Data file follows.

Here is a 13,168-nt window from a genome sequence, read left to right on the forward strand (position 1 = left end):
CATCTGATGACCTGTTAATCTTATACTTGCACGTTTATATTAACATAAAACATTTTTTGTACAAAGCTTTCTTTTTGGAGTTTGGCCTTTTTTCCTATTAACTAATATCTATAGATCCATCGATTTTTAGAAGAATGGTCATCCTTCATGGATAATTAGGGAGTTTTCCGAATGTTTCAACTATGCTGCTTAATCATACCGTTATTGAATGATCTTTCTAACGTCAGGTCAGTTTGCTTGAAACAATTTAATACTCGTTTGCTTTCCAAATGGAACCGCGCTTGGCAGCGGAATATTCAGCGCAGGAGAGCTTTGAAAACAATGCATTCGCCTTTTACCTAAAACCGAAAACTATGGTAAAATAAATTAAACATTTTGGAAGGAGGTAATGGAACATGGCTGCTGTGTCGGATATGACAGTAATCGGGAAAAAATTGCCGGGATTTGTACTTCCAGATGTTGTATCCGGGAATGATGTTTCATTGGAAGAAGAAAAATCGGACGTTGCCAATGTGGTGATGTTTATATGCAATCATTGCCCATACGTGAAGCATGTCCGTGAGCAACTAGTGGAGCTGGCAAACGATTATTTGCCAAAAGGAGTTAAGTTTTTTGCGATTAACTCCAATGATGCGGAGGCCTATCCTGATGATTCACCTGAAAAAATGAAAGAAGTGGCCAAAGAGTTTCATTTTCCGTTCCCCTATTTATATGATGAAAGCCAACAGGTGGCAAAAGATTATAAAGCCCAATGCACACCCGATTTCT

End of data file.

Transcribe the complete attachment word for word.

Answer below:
Here is a 13,168-nt window from a genome sequence, read left to right on the forward strand (position 1 = left end):
CATCTGATGACCTGTTAATCTTATACTTGCACGTTTATATTAACATAAAACATTTTTTGTACAAAGCTTTCTTTTTGGAGTTTGGCCTTTTTTCCTATTAACTAATATCTATAGATCCATCGATTTTTAGAAGAATGGTCATCCTTCATGGATAATTAGGGAGTTTTCCGAATGTTTCAACTATGCTGCTTAATCATACCGTTATTGAATGATCTTTCTAACGTCAGGTCAGTTTGCTTGAAACAATTTAATACTCGTTTGCTTTCCAAATGGAACCGCGCTTGGCAGCGGAATATTCAGCGCAGGAGAGCTTTGAAAACAATGCATTCGCCTTTTACCTAAAACCGAAAACTATGGTAAAATAAATTAAACATTTTGGAAGGAGGTAATGGAACATGGCTGCTGTGTCGGATATGACAGTAATCGGGAAAAAATTGCCGGGATTTGTACTTCCAGATGTTGTATCCGGGAATGATGTTTCATTGGAAGAAGAAAAATCGGACGTTGCCAATGTGGTGATGTTTATATGCAATCATTGCCCATACGTGAAGCATGTCCGTGAGCAACTAGTGGAGCTGGCAAACGATTATTTGCCAAAAGGAGTTAAGTTTTTTGCGATTAACTCCAATGATGCGGAGGCCTATCCTGATGATTCACCTGAAAAAATGAAAGAAGTGGCCAAAGAGTTTCATTTTCCGTTCCCCTATTTATATGATGAAAGCCAACAGGTGGCAAAAGATTATAAAGCCCAATGCACACCCGATTTCT